• Asian Forest Scorpion (Heterometrus spinifer)

Tailless Whip Scorpions

These strange animals aren’t scorpions, or spiders. Their official name “amblypygid” means “blunt tail”. Their first pair of legs are long, thin, and whip-like. They are used as antennae-like feelers, since these animals usually live in damp leaf litter, caves, or underneath bark. They are predators that mostly eat small insects.

Tailless whip scorpions are not harmful to humans, and have no venom.

Whip Scorpions

Whip scorpions (vinegaroons), are not really scorpions at all. They got their name from the tail at the end of their abdomen that looks like a whip. It’s not a stinger; it sprays vinegar! If you’ve ever smelled vinegar you know it’s a stinky acid. That’s usually enough to convince a mouse or bigger animal to leave a whip scorpion alone.

Whip scorpions are nocturnal and hide under rocks or logs during the day. They feel around in the dark using their thin front legs. Once they find an insect, they use their large pedipalps (pincers) to catch and kill their prey. Whip Scorpions are harmless to humans and have no venom.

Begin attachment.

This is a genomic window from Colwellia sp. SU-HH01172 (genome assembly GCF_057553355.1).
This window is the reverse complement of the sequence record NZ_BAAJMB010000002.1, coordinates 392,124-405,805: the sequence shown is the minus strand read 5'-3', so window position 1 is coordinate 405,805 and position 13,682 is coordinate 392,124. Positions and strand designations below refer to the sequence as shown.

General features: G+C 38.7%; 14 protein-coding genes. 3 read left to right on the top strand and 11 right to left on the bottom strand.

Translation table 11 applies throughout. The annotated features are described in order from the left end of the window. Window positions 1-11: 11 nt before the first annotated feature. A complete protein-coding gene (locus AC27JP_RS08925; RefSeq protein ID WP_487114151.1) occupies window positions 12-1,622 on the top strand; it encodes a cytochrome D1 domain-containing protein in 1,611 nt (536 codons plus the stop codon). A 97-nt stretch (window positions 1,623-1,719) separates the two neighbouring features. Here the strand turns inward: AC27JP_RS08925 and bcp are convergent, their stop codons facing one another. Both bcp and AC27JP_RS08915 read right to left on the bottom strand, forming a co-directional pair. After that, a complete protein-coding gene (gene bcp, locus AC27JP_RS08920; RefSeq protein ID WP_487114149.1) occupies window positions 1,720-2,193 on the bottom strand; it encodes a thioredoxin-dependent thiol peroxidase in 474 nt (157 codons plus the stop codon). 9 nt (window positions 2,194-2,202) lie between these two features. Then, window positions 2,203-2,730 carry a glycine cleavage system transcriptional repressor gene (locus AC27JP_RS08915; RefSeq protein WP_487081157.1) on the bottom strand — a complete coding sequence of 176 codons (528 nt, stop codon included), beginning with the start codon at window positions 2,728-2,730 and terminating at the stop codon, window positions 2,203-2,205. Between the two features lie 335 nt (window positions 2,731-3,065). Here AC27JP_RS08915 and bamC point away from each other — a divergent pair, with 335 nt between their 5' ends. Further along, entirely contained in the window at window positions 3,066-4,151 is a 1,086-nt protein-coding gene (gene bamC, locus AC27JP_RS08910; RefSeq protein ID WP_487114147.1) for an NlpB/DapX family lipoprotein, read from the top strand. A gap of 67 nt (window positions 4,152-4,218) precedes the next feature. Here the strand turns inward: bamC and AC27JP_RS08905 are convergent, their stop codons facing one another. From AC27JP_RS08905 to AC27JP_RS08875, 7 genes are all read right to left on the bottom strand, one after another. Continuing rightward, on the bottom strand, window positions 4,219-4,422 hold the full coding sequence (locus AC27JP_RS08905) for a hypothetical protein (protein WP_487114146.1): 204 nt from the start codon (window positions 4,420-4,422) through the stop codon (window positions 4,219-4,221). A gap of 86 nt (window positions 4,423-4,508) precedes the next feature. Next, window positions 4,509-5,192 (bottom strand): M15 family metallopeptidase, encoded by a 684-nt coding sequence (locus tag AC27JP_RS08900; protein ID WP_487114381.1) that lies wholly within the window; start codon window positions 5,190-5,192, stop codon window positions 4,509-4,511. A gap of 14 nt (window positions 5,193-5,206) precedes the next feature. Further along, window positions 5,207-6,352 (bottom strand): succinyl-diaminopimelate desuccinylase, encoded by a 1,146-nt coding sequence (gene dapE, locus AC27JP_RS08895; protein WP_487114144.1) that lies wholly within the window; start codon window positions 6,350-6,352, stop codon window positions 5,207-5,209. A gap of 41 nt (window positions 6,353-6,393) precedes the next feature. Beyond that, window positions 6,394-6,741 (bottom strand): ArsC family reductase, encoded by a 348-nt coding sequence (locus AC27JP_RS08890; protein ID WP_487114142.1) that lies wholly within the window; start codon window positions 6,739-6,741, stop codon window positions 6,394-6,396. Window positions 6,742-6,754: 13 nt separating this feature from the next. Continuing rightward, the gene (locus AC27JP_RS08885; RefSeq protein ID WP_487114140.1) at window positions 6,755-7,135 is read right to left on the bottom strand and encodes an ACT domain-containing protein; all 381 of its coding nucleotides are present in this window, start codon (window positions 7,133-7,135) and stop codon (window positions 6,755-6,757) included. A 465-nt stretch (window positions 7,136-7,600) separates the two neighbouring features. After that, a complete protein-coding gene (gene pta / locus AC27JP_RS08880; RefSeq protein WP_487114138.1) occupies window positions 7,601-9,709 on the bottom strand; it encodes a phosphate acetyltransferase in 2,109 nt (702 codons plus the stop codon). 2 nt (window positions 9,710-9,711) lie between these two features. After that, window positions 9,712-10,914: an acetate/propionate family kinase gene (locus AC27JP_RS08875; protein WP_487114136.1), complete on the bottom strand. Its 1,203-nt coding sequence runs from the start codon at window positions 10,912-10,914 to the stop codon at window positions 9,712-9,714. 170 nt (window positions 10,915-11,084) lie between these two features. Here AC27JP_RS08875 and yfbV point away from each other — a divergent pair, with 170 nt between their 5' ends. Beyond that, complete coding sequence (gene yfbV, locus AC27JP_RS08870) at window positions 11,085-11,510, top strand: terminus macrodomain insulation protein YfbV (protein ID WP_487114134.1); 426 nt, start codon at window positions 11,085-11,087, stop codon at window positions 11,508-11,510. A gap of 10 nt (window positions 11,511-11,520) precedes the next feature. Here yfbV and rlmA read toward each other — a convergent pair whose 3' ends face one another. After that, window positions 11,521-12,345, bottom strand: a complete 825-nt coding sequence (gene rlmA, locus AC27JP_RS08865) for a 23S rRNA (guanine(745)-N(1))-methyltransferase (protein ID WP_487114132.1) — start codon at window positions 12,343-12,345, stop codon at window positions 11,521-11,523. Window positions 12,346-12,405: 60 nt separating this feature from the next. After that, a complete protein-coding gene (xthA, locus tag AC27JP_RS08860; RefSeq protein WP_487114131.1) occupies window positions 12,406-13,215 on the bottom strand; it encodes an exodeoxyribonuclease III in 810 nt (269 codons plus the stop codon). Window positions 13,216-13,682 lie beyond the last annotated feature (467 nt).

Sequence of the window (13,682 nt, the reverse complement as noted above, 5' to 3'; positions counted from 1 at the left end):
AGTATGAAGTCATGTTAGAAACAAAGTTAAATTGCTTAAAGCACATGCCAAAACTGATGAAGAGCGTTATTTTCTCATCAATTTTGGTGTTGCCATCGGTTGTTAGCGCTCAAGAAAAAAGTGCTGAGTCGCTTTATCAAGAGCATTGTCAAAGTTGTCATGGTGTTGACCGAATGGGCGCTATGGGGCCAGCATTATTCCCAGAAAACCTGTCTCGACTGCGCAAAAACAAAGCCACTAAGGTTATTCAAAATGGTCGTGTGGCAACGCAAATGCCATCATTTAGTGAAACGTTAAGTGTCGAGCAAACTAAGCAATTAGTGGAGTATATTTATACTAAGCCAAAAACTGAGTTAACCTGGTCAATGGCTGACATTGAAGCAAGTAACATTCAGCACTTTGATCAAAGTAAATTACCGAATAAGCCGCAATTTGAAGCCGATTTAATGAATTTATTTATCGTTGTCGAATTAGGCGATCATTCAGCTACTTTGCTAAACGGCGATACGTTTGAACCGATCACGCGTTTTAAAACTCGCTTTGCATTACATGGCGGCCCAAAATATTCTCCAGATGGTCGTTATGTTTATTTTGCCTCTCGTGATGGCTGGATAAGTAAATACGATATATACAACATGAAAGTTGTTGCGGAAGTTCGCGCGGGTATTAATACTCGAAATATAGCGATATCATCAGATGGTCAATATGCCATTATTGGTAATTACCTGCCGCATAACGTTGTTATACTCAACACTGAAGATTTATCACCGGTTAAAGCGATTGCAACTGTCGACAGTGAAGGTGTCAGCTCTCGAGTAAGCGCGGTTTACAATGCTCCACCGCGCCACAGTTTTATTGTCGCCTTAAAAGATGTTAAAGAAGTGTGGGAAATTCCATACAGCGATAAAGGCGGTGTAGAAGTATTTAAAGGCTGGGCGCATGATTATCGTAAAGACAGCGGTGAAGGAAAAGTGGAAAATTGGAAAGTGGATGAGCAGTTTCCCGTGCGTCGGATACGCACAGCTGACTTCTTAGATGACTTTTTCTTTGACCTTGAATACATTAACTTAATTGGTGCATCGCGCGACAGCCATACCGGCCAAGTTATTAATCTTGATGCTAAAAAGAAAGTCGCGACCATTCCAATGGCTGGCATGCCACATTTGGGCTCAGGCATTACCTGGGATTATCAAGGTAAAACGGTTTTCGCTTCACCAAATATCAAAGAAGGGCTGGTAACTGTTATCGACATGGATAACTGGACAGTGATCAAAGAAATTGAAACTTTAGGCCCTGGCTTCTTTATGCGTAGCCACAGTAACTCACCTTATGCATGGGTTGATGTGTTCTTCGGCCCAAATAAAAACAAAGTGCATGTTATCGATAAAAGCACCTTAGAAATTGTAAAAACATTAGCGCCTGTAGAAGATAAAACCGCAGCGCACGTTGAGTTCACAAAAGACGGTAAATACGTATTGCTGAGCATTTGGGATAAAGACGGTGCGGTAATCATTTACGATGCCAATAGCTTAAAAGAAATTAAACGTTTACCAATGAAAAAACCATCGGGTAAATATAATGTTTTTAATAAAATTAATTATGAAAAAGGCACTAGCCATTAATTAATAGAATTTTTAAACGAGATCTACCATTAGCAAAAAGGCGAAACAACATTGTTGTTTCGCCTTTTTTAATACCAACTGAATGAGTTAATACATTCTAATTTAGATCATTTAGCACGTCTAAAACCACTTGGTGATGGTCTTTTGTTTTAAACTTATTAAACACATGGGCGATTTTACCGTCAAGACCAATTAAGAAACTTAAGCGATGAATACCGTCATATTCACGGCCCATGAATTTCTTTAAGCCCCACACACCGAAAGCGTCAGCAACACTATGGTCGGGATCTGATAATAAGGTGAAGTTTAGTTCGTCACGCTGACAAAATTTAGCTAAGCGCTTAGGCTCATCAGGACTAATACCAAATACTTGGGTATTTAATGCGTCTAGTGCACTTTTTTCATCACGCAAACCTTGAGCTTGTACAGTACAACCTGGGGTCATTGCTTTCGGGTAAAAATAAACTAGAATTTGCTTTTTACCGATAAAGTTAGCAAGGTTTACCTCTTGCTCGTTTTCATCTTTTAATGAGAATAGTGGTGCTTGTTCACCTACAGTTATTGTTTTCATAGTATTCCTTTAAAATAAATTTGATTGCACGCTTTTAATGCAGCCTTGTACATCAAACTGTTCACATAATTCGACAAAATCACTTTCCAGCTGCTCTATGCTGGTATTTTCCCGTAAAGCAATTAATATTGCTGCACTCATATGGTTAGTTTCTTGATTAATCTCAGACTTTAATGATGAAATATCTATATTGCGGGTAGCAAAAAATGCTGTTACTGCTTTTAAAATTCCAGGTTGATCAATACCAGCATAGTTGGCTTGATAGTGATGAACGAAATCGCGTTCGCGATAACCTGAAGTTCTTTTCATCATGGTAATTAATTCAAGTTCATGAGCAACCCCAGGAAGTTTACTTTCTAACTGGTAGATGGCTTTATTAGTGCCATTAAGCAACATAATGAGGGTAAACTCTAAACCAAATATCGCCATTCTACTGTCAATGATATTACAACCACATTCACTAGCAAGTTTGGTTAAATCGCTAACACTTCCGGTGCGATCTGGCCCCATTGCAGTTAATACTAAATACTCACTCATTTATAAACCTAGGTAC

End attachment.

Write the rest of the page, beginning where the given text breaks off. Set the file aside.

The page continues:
Mites are tiny little relatives of ticks that live all around you. You’ve probably heard of dust mites, but you also have mites living in your eyelashes! The hissing cockroaches in our collection have mites living on them. You might see them when you’re holding the roaches.

Those mites are harmless to both us and the roaches. They are like “cleaner fish” on a roach; they live on the saliva and food crumbs that messy roaches drop. They keep the roaches clean, and the roaches provide the mites with a mobile home. It’s a win-win!


Myriapods are animals with lots of legs! This includes centipedes and millipedes.